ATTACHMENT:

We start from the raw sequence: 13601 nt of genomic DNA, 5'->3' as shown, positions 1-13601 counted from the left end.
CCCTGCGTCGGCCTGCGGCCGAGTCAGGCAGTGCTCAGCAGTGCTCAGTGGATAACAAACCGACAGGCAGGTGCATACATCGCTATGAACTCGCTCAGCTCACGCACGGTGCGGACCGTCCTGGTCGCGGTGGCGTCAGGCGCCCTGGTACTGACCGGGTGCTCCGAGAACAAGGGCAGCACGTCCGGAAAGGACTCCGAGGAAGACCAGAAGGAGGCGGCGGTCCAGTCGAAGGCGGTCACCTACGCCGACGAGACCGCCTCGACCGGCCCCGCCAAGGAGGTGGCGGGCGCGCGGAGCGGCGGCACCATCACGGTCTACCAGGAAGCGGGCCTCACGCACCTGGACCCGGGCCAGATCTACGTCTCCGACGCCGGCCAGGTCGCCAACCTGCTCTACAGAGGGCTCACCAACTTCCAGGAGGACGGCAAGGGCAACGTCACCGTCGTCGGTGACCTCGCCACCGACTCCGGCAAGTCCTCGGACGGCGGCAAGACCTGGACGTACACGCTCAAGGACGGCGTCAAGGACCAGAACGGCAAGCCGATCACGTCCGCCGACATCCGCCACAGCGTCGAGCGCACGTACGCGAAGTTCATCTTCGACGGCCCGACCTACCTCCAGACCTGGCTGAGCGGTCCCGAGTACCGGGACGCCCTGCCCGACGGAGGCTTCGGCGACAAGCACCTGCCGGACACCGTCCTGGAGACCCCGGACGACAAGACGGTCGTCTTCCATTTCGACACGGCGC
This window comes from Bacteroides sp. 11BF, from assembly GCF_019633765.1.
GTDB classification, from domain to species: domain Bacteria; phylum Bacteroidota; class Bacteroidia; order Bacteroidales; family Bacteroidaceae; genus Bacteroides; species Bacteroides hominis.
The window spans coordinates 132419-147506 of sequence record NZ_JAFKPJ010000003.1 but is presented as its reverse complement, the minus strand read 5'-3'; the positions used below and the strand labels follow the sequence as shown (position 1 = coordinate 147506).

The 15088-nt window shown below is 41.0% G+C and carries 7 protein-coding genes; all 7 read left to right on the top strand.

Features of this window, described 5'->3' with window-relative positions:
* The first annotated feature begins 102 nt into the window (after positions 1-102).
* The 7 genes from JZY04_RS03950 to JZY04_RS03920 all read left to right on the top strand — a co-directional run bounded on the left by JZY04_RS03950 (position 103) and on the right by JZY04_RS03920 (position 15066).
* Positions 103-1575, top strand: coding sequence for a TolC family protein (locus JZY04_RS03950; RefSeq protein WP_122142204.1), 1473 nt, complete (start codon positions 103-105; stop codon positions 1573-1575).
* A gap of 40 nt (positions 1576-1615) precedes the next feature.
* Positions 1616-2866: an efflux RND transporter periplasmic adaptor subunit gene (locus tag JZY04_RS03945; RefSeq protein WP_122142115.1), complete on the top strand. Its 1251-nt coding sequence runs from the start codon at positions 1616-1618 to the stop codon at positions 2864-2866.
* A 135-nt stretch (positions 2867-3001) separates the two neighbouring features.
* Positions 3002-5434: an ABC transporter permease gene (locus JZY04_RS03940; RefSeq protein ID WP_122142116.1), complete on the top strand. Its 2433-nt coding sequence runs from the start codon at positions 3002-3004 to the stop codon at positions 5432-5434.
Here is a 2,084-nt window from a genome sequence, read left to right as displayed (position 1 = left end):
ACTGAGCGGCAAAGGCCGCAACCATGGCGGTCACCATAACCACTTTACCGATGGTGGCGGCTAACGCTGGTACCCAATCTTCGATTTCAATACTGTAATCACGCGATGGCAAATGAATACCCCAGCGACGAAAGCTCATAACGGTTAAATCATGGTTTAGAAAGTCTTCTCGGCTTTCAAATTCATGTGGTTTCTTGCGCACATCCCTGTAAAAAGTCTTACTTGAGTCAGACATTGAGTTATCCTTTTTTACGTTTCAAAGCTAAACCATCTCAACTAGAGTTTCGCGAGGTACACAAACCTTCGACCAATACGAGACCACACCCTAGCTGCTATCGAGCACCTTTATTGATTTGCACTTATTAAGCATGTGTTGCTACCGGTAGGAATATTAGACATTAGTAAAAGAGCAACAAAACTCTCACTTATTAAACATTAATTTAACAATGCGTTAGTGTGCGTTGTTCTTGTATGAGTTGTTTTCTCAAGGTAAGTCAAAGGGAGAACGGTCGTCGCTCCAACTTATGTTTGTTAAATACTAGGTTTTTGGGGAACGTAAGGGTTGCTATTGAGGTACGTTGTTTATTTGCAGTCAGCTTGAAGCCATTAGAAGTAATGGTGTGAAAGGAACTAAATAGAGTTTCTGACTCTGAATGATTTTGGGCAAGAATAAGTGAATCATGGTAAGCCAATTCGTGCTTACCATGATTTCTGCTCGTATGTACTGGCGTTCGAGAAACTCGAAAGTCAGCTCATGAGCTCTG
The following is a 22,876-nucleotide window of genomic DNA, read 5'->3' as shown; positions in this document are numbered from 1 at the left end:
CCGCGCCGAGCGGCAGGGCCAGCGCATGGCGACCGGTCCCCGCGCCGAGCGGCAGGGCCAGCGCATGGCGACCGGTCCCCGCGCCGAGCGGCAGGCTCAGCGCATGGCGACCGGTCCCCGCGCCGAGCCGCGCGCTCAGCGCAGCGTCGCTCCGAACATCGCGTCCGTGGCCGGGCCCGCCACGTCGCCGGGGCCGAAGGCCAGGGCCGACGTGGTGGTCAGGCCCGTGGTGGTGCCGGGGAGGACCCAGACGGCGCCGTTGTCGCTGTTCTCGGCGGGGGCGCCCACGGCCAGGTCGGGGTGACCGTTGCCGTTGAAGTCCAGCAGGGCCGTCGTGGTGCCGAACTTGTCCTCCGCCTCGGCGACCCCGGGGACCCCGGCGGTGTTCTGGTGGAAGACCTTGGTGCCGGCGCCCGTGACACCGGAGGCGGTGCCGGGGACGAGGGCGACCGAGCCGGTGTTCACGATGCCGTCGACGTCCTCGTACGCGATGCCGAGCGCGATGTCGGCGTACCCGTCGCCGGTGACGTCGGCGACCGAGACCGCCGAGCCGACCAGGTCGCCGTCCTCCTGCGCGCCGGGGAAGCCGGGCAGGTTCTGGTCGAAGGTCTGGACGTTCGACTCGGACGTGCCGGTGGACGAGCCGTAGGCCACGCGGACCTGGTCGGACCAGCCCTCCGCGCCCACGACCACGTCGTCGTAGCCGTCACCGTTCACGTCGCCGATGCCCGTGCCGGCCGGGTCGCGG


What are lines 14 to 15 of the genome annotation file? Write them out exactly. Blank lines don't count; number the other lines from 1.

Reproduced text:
* Positions 3002-5434: an ABC transporter permease gene (locus JZY04_RS03940; RefSeq protein ID WP_122142116.1), complete on the top strand. Its 2433-nt coding sequence runs from the start codon at positions 3002-3004 to the stop codon at positions 5432-5434.
Here is a 2,084-nt window from a genome sequence, read left to right as displayed (position 1 = left end):